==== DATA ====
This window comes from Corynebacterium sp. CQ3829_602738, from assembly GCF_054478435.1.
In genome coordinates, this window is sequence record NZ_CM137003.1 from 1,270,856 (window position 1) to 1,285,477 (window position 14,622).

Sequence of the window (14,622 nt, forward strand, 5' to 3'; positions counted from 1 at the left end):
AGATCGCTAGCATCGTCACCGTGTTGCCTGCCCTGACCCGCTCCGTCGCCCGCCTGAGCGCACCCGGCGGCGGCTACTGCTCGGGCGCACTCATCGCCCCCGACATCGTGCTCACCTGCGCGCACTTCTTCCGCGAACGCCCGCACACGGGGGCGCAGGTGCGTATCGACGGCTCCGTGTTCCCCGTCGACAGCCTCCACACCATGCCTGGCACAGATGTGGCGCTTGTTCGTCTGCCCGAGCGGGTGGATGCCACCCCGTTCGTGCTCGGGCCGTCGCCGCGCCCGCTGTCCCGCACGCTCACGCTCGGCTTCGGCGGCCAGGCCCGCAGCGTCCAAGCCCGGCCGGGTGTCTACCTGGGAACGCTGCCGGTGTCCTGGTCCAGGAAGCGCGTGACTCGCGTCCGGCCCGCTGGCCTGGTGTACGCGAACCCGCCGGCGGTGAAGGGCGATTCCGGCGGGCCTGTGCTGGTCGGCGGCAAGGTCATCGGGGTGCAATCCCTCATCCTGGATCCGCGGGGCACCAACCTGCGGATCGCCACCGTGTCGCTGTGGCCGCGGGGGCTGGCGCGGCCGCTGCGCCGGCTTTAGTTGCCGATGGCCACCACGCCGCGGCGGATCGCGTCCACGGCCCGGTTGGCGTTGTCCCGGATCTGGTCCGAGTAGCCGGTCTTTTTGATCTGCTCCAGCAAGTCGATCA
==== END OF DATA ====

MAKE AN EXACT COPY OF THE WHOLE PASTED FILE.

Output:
This window comes from Corynebacterium sp. CQ3829_602738, from assembly GCF_054478435.1.
In genome coordinates, this window is sequence record NZ_CM137003.1 from 1,270,856 (window position 1) to 1,285,477 (window position 14,622).

Sequence of the window (14,622 nt, forward strand, 5' to 3'; positions counted from 1 at the left end):
AGATCGCTAGCATCGTCACCGTGTTGCCTGCCCTGACCCGCTCCGTCGCCCGCCTGAGCGCACCCGGCGGCGGCTACTGCTCGGGCGCACTCATCGCCCCCGACATCGTGCTCACCTGCGCGCACTTCTTCCGCGAACGCCCGCACACGGGGGCGCAGGTGCGTATCGACGGCTCCGTGTTCCCCGTCGACAGCCTCCACACCATGCCTGGCACAGATGTGGCGCTTGTTCGTCTGCCCGAGCGGGTGGATGCCACCCCGTTCGTGCTCGGGCCGTCGCCGCGCCCGCTGTCCCGCACGCTCACGCTCGGCTTCGGCGGCCAGGCCCGCAGCGTCCAAGCCCGGCCGGGTGTCTACCTGGGAACGCTGCCGGTGTCCTGGTCCAGGAAGCGCGTGACTCGCGTCCGGCCCGCTGGCCTGGTGTACGCGAACCCGCCGGCGGTGAAGGGCGATTCCGGCGGGCCTGTGCTGGTCGGCGGCAAGGTCATCGGGGTGCAATCCCTCATCCTGGATCCGCGGGGCACCAACCTGCGGATCGCCACCGTGTCGCTGTGGCCGCGGGGGCTGGCGCGGCCGCTGCGCCGGCTTTAGTTGCCGATGGCCACCACGCCGCGGCGGATCGCGTCCACGGCCCGGTTGGCGTTGTCCCGGATCTGGTCCGAGTAGCCGGTCTTTTTGATCTGCTCCAGCAAGTCGATCA